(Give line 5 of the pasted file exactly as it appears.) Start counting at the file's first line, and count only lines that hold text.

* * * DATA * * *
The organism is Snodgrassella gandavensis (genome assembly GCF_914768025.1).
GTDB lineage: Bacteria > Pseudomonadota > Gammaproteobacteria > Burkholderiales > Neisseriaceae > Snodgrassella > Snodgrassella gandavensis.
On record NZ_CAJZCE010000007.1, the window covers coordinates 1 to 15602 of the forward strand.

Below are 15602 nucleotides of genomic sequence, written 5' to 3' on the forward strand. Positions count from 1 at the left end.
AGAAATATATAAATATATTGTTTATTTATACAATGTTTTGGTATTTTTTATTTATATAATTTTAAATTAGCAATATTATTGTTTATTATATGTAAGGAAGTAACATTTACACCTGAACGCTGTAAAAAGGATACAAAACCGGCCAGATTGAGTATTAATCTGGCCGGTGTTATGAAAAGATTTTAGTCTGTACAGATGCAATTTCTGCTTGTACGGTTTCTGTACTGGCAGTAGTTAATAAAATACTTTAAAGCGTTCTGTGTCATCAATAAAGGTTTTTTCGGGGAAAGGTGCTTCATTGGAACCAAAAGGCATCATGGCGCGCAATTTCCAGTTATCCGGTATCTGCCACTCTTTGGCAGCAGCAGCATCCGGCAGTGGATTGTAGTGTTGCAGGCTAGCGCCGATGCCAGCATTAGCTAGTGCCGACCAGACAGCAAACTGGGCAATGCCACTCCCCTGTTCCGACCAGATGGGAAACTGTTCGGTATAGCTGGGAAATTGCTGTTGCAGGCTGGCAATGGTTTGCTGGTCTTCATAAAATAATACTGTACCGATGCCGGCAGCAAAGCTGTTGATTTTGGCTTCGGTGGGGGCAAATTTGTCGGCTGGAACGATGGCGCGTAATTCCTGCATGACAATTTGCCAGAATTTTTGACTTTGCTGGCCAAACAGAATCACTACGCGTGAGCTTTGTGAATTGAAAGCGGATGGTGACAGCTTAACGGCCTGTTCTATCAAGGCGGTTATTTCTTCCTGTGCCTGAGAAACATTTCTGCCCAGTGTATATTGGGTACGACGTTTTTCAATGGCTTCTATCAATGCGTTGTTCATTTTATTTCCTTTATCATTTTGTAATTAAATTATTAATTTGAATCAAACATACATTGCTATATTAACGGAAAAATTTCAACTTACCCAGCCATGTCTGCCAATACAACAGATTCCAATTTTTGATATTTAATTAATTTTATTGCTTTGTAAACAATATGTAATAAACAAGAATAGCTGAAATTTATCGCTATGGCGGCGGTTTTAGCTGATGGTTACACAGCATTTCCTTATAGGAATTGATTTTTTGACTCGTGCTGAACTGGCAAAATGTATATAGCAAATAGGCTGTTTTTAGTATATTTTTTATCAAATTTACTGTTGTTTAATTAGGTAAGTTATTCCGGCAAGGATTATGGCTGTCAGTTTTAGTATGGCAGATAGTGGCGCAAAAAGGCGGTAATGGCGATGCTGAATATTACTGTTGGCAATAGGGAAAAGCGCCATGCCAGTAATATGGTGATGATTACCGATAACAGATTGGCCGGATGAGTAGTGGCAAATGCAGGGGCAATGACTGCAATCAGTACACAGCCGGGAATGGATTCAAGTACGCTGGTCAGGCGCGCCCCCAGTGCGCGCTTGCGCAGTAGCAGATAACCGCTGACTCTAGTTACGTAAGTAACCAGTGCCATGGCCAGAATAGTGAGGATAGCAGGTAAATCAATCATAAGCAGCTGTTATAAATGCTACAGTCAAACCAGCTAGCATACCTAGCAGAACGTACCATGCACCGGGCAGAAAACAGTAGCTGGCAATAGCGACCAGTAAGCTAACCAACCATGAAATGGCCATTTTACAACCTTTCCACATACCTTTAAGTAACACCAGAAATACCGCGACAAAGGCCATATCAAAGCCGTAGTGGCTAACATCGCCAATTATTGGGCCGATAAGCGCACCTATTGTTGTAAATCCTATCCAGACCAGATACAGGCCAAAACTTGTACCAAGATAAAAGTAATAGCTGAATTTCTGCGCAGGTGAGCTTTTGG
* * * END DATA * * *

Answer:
AGAAATATATAAATATATTGTTTATTTATACAATGTTTTGGTATTTTTTATTTATATAATTTTAAATTAGCAATATTATTGTTTATTATATGTAAGGAAGTAACATTTACACCTGAACGCTGTAAAAAGGATACAAAACCGGCCAGATTGAGTATTAATCTGGCCGGTGTTATGAAAAGATTTTAGTCTGTACAGATGCAATTTCTGCTTGTACGGTTTCTGTACTGGCAGTAGTTAATAAAATACTTTAAAGCGTTCTGTGTCATCAATAAAGGTTTTTTCGGGGAAAGGTGCTTCATTGGAACCAAAAGGCATCATGGCGCGCAATTTCCAGTTATCCGGTATCTGCCACTCTTTGGCAGCAGCAGCATCCGGCAGTGGATTGTAGTGTTGCAGGCTAGCGCCGATGCCAGCATTAGCTAGTGCCGACCAGACAGCAAACTGGGCAATGCCACTCCCCTGTTCCGACCAGATGGGAAACTGTTCGGTATAGCTGGGAAATTGCTGTTGCAGGCTGGCAATGGTTTGCTGGTCTTCATAAAATAATACTGTACCGATGCCGGCAGCAAAGCTGTTGATTTTGGCTTCGGTGGGGGCAAATTTGTCGGCTGGAACGATGGCGCGTAATTCCTGCATGACAATTTGCCAGAATTTTTGACTTTGCTGGCCAAACAGAATCACTACGCGTGAGCTTTGTGAATTGAAAGCGGATGGTGACAGCTTAACGGCCTGTTCTATCAAGGCGGTTATTTCTTCCTGTGCCTGAGAAACATTTCTGCCCAGTGTATATTGGGTACGACGTTTTTCAATGGCTTCTATCAATGCGTTGTTCATTTTATTTCCTTTATCATTTTGTAATTAAATTATTAATTTGAATCAAACATACATTGCTATATTAACGGAAAAATTTCAACTTACCCAGCCATGTCTGCCAATACAACAGATTCCAATTTTTGATATTTAATTAATTTTATTGCTTTGTAAACAATATGTAATAAACAAGAATAGCTGAAATTTATCGCTATGGCGGCGGTTTTAGCTGATGGTTACACAGCATTTCCTTATAGGAATTGATTTTTTGACTCGTGCTGAACTGGCAAAATGTATATAGCAAATAGGCTGTTTTTAGTATATTTTTTATCAAATTTACTGTTGTTTAATTAGGTAAGTTATTCCGGCAAGGATTATGGCTGTCAGTTTTAGTATGGCAGATAGTGGCGCAAAAAGGCGGTAATGGCGATGCTGAATATTACTGTTGGCAATAGGGAAAAGCGCCATGCCAGTAATATGGTGATGATTACCGATAACAGATTGGCCGGATGAGTAGTGGCAAATGCAGGGGCAATGACTGCAATCAGTACACAGCCGGGAATGGATTCAAGTACGCTGGTCAGGCGCGCCCCCAGTGCGCGCTTGCGCAGTAGCAGATAACCGCTGACTCTAGTTACGTAAGTAACCAGTGCCATGGCCAGAATAGTGAGGATAGCAGGTAAATCAATCATAAGCAGCTGTTATAAATGCTACAGTCAAACCAGCTAGCATACCTAGCAGAACGTACCATGCACCGGGCAGAAAACAGTAGCTGGCAATAGCGACCAGTAAGCTAACCAACCATGAAATGGCCATTTTACAACCTTTCCACATACCTTTAAGTAACACCAGAAATACCGCGACAAAGGCCATATCAAAGCCGTAGTGGCTAACATCGCCAATTATTGGGCCGATAAGCGCACCTATTGTTGTAAATCCTATCCAGACCAGATACAGGCCAAAACTTGTACCAAGATAAAAGTAATAGCTGAATTTCTGCGCAGGTGAGCTTTTGG